Opinion

Emanuel Derman

There are second acts, but …

By Emanuel Derman
June 30, 2011

… not all of them are totally convincing.

I am perpetually amazed at the way people can/are allowed to reinvent themselves. When I was growing up you thought you had to figure out at age 16 what you were going to do for the rest of your life. When you went to college you had to decide between medicine, arts, science, engineering, etc: either/or. The nice thing about America, and the rest of the world is slowly copying it, is that you don’t have to stick with something you started out on. There’s no “you can’t get there from here.” There are second and even third acts.

Still, some second acts are harder to understand when they seem in conflict with the first.

  • I understand that Mikhail Khodorkovsky is unjustly imprisoned, and I despise totalitarian arbitrary corrupt governments, and I hope they let him go, but I don’t think he got where he was at before they took it away from him by his good deeds, so I don’t want to regard him as a fount of wisdom. I’m sorry for him, but sometimes I feel that if you live by the sword etc.
  • Rationally or not, I sometimes feel the same about Soros. If tennis were markets, Ilie Nastase would be writing op-eds about the sad state of American sportsmanship. I know St. Augustine turned himself around, but to me he’s the exception that proves the rule.
  • John McEnroe, au contraire, is someone who successfully changed his image — I find I can forget or at least ignore his bratty behavior in his prime because he has a sense of humor and hasn’t turned 180 degrees. Connors, maybe, too. A sense of humor and self-deprecation can diminish many sins.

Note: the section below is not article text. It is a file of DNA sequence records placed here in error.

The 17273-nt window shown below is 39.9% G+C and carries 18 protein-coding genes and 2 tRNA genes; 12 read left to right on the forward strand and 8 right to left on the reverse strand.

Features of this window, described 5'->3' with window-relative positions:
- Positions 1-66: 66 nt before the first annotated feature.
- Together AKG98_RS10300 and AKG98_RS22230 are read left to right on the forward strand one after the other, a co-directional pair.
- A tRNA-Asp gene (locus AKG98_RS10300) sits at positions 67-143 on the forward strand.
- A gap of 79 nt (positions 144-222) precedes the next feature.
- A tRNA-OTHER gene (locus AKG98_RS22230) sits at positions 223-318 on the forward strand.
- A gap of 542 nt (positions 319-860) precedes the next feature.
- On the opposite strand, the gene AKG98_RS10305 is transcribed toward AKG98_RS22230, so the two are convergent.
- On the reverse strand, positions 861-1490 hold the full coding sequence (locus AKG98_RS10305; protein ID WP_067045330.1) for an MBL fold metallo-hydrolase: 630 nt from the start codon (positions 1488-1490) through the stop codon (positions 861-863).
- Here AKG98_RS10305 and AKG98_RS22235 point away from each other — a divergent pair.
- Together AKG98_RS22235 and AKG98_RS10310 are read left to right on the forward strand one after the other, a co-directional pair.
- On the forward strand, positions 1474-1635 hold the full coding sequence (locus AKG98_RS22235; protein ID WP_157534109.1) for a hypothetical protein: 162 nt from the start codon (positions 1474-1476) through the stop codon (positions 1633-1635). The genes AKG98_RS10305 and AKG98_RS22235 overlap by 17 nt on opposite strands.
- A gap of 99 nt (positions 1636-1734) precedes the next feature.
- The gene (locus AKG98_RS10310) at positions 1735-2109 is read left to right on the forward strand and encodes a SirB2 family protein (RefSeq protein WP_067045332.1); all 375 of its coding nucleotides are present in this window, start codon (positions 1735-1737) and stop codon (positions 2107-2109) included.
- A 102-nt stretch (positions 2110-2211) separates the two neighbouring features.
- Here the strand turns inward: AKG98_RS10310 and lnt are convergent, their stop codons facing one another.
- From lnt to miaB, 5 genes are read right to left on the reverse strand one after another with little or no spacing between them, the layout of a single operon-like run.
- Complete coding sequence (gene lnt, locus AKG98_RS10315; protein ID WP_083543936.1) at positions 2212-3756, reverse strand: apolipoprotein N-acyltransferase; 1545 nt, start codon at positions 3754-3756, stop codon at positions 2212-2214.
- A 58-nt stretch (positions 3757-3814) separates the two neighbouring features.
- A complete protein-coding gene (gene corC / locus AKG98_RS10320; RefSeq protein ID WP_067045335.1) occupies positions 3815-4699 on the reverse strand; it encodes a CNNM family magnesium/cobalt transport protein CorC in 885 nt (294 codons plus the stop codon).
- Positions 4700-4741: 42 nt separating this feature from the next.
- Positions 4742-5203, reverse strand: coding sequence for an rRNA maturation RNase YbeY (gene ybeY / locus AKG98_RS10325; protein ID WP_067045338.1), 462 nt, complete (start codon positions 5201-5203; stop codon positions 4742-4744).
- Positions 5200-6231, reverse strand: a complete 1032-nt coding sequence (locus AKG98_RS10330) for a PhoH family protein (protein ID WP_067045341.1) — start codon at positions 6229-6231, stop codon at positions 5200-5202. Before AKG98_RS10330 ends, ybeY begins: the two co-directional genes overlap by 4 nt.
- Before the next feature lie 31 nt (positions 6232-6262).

“A foolish consistency is the hobgoblin of little minds” is a saying I heard soon after I came to New York, and I liked it immediately, knowing I was going to be guilty of it.

Most people want consistency in others while exercising spontaneity in their own lives. They declare other people’s misbehavior, seen from the outside, as being wilfulness, while in their own case they understand their misbehavior, experienced from the inside, as having an explanation they can understand.  Spinoza,who thought about this stuff,  wrote that Will and Understanding are one and the same, by which I believe he means that they are simply the inside and the outside of the same thing.

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